Did swords improve after the Civil War?

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major bill

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By the Civil War swords had been used as military weapons for centuries. Swords were developed for the changing needs of the military. By the Civil War the sword had possibly reached the point that a Civil War style sword could be used up to World War One or beyond.

This does not mean the US military did not develop new swords, I am just not sure the new swords were all that more modern than Civil War era swords.

This is a later model US Army sword.
20190607_110236.jpg
 

Glen_C

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The snippet you show was an experimental saber, as was the m1911. Culminating with the m1913 "Patton" with one more speculated after that.

"This is a later model US Army sword."

Leaving it at that with a teaser shot, I imagine your hope is that others will expand upon the subject. IMO, there are multiple developmental subjects on US swords alone that go far beyond the scope of this forum.

Cheers
GC
 

major bill

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I was not sure what the sword in the photo in post 1 was as it did not have a tag with information. I see images of swords used in World War Ond and Two, but I am not sure they are significantly better than Civil War swords or not. Are we looking at inproved weight or strength? Maybe improved balance?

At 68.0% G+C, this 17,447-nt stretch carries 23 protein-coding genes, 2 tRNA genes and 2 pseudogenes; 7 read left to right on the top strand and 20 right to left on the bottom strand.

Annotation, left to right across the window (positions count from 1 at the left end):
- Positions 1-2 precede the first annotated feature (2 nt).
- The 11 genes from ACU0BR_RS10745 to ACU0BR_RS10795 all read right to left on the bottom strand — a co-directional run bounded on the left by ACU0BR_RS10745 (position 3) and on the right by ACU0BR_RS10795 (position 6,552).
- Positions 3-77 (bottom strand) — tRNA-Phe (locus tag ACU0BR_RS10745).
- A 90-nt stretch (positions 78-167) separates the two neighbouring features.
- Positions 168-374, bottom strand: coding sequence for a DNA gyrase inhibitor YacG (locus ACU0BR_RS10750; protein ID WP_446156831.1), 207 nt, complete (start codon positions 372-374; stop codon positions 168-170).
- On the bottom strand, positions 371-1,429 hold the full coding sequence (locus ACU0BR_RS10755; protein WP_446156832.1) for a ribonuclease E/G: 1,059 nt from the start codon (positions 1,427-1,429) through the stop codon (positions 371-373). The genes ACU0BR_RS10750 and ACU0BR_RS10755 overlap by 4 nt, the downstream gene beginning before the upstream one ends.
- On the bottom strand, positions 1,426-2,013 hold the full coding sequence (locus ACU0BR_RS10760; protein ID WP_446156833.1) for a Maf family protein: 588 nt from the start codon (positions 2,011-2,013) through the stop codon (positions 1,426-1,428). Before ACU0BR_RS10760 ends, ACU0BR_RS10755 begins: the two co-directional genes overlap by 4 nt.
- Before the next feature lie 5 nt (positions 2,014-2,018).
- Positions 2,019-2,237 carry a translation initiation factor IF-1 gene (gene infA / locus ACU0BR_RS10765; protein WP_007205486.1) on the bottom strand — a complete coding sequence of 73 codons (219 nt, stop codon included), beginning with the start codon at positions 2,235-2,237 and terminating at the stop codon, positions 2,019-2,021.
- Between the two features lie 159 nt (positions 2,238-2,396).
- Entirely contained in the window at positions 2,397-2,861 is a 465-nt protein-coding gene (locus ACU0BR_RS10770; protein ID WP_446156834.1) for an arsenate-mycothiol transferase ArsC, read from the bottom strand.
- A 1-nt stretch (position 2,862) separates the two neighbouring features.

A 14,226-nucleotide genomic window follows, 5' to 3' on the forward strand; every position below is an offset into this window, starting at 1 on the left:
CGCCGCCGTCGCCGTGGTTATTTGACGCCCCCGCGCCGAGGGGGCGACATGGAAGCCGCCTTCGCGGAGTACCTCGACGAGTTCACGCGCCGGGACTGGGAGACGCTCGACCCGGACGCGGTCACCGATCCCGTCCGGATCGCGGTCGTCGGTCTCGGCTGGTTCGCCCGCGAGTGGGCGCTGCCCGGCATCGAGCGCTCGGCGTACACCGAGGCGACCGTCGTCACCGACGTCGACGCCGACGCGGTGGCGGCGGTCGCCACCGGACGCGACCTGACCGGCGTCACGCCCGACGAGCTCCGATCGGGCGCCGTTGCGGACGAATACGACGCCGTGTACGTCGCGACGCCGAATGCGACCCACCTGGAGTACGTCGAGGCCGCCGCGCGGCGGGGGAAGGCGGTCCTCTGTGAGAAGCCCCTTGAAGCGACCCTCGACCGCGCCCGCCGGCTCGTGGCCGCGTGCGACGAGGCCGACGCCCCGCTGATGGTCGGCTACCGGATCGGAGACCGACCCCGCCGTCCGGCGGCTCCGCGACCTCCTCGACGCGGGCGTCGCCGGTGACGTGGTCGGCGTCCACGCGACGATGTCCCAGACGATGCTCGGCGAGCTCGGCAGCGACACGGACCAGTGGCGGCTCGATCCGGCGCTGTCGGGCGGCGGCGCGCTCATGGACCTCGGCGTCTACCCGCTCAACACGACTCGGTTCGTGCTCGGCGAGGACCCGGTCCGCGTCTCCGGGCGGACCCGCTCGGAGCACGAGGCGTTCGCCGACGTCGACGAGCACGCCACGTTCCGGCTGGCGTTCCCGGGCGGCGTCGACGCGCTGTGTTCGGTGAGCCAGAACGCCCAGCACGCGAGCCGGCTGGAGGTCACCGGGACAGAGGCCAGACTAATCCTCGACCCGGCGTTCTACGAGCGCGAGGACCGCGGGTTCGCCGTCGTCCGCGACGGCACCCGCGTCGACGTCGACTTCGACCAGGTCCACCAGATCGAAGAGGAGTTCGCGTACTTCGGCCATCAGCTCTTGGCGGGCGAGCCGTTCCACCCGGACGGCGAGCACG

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major bill

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The got the sword in post 1 out of a storage drawer when I got a tour of the basement artifact storage area at the US Infantry Museum. I was more interested is some of the other weapons , but did take a photograph of the sword.
 

zburkett

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The realities include that with modern technology it is still not possible to make/buy a blade that cuts better than the blade a Samurai could have bought in the 16th Century. After the self contained cartridge was perfected the sword as a weapon was obsolete. Before the end of the 19th Century the sword was primarily a symbol of rank. Therefore the question is what is an improvement? They are more corrosion free now. Some are a lot fancier, etc. If you want a sword for use then you have to ask where are you going? If you are going into the jungle you probably want something more like a machete. If you are going into the woods something that resembles an ax. Trench warfare, it is hard to beat a good entrenching shovel.
 
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Glen_C